Prevention is always the best policy. Don't post anything to social media that you will later regret. As a general rule, if you wouldn't show the content to your mother, boss, children or religious adviser, then don't share it on the Internet. This includes personal emails, texts, and messages to a single person that you consider private. Remember, anything electronic can be saved, copied, and forwarded. Check the privacy settings on all of your social media accounts and limit distribution of your content only to the people you know and trust. It is amazing the number of people who never bother to do this. Go through your list of social media friends and sever ties with people you do not actually know. If someone desperately wants to be your friend online, be very suspicious. If you have already posting something questionable, consider the following:

  • If it is within your power to take down questionable social media content before it becomes a problem, then you would be wise to do so. It wont destroy every copy of the content on the Internet, but if you take it down before anyone notices then maybe nobody will going looking for it.
  • You can also try to drown out questionable content by flooding your social media with positive content. Most people who search your social media for incriminating evidence will only give it a casual look. Make it harder to find the embarrassing stuff.
  • Changing your privacy settings can limit the number of people who can see the questionable content.
  • Deleting a social media account entirely could delete your copy of the data. Facebook deletes content within 90 days of closing an account. However you run the risk of appearing to be hiding something. If there is already an investigation or you expect one, you may be under a duty to preserve your social media data. Destroying evidence in a civil or criminal case can lead to penalties much worse than if the evidence was presented in court.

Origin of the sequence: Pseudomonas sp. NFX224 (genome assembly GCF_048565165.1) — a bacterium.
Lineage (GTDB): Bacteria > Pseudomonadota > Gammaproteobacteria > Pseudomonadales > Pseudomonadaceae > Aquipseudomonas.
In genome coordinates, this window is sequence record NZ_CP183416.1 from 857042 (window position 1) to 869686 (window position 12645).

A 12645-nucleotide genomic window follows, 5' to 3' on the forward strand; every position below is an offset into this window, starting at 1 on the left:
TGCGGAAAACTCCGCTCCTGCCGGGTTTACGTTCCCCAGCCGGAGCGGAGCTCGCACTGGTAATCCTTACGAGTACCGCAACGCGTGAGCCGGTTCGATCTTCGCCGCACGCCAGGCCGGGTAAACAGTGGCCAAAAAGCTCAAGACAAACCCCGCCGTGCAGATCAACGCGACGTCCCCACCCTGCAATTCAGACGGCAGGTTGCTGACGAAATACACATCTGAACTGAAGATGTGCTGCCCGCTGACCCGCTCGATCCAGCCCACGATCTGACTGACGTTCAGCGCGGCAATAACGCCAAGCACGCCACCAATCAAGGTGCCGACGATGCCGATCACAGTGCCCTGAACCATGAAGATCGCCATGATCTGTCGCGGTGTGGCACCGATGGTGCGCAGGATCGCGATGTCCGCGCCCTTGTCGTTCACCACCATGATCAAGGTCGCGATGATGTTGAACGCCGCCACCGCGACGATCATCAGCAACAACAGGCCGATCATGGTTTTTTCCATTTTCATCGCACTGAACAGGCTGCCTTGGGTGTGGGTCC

• One way to avoid getting in trouble could be to download a copy of your Facebook data before deleting it. The Facebook page will disappear from view but you will not have destroyed any evidence. Always consult an attorney before taking any potentially damaging action.​

If you can't remove questionable content from the Internet, it is probably because it was distributed by third parties or posted on an inaccessible account or website. Resolving this issue requires stronger measures because the actions of others are needed and those parties are often reluctant to cooperate. There are legal remedies that, in some situations, can force third parties to act or make the opposing party so uncomfortable that they agree to comply. Always contact a qualified licensed attorney before taking legal action so you know your legal options. ​

For more options, see the Your Options page of this website.